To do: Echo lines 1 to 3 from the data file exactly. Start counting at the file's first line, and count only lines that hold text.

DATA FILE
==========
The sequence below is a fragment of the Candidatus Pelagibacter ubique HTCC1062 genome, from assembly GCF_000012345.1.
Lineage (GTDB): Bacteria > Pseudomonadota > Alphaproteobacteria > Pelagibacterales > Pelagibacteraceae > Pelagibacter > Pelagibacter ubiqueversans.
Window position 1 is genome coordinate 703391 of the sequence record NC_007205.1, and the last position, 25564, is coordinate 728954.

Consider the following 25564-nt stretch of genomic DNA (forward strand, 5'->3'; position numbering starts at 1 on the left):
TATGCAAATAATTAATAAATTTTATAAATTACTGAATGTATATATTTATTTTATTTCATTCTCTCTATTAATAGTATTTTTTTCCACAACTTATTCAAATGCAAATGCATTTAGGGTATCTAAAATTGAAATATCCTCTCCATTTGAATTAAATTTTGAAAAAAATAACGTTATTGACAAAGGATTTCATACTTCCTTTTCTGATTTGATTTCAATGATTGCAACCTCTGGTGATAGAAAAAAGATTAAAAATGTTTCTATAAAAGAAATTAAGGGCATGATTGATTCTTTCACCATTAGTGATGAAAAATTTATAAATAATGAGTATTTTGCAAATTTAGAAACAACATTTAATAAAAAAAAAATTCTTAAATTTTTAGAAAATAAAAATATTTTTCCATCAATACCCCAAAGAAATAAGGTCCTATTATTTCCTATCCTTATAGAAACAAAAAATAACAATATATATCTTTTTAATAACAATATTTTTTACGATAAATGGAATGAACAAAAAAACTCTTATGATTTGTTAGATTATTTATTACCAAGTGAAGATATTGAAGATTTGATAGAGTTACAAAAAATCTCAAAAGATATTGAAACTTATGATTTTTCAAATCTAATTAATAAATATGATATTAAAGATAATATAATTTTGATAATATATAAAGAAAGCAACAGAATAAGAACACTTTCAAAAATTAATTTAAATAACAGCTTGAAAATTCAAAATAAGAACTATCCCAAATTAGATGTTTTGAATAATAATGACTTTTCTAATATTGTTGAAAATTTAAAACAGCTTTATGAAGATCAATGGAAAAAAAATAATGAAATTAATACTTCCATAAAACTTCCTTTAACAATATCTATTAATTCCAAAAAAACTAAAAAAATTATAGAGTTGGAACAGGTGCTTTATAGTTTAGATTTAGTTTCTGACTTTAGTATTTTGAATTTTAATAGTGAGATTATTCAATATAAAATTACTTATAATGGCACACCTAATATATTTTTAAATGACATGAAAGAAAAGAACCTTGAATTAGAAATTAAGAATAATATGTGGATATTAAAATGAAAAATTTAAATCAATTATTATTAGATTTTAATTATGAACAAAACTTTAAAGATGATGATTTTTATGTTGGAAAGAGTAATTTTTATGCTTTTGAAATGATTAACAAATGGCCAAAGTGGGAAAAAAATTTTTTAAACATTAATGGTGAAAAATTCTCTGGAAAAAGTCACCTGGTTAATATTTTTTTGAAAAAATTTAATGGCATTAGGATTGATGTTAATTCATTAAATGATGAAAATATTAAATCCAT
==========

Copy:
The sequence below is a fragment of the Candidatus Pelagibacter ubique HTCC1062 genome, from assembly GCF_000012345.1.
Lineage (GTDB): Bacteria > Pseudomonadota > Alphaproteobacteria > Pelagibacterales > Pelagibacteraceae > Pelagibacter > Pelagibacter ubiqueversans.
Window position 1 is genome coordinate 703391 of the sequence record NC_007205.1, and the last position, 25564, is coordinate 728954.